People may not remember what you said, but they will always remember how you made them feel.

Years ago, I worked as a children’s counselor at the hotel at Dixville Notch, NH. My boyfriend at the time was the swimming instructor and lifeguard. It was a fun job, and while we didn’t see much of each other during the days, it was a beautiful place to work. When we had a little time off, we enjoyed mountain climbing and also riding into town on my boyfriend’s motorcycle.

As our hours were pretty different, we never did have time to eat together. One evening when I was having supper, I knew I couldn’t possibly finish it by myself. I quietly asked the waiter if I could box up my left-overs and also get another meal to go. I planned on seeing my boyfriend that night, and having a late dinner together.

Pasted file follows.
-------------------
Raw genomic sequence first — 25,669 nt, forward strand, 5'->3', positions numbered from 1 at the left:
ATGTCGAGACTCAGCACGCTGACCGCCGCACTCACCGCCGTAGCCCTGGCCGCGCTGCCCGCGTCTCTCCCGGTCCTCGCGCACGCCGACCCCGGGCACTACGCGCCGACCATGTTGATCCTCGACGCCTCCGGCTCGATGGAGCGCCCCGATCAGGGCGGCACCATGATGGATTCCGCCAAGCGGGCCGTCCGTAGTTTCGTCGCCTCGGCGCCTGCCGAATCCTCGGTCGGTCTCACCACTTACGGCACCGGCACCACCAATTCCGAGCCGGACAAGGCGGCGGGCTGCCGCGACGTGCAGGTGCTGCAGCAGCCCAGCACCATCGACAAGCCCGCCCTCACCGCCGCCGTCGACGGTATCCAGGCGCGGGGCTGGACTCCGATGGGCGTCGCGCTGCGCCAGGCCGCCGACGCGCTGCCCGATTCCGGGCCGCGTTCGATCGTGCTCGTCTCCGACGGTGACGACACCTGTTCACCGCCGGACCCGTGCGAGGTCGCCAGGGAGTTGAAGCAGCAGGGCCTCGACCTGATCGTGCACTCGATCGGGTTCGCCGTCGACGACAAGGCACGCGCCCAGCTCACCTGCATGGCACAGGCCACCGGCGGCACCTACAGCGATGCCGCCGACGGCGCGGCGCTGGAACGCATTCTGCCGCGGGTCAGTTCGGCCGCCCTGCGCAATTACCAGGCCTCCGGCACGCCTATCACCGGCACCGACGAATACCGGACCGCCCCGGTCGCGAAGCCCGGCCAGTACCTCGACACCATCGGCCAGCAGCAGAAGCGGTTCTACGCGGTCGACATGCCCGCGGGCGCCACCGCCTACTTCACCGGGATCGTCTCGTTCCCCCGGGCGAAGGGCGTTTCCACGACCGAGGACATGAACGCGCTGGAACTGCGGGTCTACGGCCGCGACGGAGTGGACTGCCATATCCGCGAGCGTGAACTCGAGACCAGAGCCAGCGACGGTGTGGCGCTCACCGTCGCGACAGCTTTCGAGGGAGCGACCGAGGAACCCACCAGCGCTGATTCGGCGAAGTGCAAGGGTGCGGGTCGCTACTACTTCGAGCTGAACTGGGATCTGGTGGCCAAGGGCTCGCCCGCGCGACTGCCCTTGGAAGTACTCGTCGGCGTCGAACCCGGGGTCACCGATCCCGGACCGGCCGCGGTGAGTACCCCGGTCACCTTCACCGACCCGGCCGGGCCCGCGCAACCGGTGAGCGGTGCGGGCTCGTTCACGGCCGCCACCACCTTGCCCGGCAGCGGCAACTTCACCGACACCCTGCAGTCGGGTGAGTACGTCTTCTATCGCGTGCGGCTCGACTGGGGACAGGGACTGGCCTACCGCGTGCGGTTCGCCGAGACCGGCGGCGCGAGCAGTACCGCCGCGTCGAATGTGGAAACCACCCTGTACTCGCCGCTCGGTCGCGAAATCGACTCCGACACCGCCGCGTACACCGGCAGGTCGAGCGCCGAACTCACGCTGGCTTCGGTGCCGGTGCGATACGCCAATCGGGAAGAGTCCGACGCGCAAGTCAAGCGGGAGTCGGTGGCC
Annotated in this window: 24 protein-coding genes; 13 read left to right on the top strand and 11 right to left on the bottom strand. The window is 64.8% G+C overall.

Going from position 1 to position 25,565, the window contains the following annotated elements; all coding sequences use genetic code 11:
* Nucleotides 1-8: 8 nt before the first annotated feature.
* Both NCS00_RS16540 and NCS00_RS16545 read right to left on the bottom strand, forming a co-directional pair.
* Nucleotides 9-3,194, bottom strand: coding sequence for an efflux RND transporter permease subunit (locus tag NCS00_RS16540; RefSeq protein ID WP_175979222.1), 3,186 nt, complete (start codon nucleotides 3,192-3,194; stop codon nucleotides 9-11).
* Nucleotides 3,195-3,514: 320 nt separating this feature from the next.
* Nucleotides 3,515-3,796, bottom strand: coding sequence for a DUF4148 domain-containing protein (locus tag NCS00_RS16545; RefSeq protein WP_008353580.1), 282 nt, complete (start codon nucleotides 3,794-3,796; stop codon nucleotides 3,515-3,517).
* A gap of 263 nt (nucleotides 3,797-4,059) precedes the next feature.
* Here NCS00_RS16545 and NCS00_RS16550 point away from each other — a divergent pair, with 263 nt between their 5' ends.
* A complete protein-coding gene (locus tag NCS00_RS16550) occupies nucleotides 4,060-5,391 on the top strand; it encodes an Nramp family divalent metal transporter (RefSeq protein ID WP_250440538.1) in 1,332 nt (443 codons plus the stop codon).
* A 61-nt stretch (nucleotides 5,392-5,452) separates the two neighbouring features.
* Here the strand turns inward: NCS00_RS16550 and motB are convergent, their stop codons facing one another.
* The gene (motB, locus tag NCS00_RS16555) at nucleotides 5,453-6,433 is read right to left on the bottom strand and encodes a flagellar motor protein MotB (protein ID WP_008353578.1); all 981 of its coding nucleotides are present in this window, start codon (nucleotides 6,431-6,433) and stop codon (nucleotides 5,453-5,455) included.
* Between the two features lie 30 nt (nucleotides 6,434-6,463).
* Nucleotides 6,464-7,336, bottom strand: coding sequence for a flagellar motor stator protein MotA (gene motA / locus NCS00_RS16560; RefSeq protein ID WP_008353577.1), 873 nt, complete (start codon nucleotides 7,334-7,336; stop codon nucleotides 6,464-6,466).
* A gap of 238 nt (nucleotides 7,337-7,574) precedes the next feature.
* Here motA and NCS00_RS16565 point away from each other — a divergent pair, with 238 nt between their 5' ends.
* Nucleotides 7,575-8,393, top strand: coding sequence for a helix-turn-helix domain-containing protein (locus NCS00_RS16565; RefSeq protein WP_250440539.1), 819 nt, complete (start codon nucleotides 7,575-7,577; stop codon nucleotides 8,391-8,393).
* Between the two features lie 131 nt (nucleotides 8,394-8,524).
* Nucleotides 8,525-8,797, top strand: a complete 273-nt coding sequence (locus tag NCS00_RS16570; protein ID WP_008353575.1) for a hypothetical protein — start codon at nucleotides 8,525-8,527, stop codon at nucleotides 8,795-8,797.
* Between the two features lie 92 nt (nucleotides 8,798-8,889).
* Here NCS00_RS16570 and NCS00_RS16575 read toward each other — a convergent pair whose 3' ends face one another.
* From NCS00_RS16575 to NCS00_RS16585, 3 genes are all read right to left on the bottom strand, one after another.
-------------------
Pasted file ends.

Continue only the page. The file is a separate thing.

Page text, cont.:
Well—my quiet request turned into this: the waiter said snottily and LOUDLY “you want your leftovers and another meal boxed up?!” People at several tables around me turned to stare. By then I was beet-red with embarrassment and told the waiter to just forget it all. I paid for my dinner and left the table feeling the darts of other people’s eyes on me as I walked out the door.

Seriously, there was no need to be like that; the waiter was being an uber prick. I know that he pretty much hated all of us “newbies” as he had worked there for years. Thanks to that embarrassing encounter, I pretty much lived on peanut butter and jelly sandwiches for the rest of the summer, and I just stayed out of his way.

Believe it or not, I am still embarrassed about that. I wonder to this day if that waiter ever turned into a relatively nice human being. Or perhaps he remained a snarky jerk for the rest of his life. Perhaps he got his rich reward; a vicious wife who griped and bitched and pissed and moaned from dawn til dusk. Who knows; perhaps he turned into a semi-decent human being.

But it is absolutely the truth that people may not remember what you said, but they will always remember how you made them feel.

 

 

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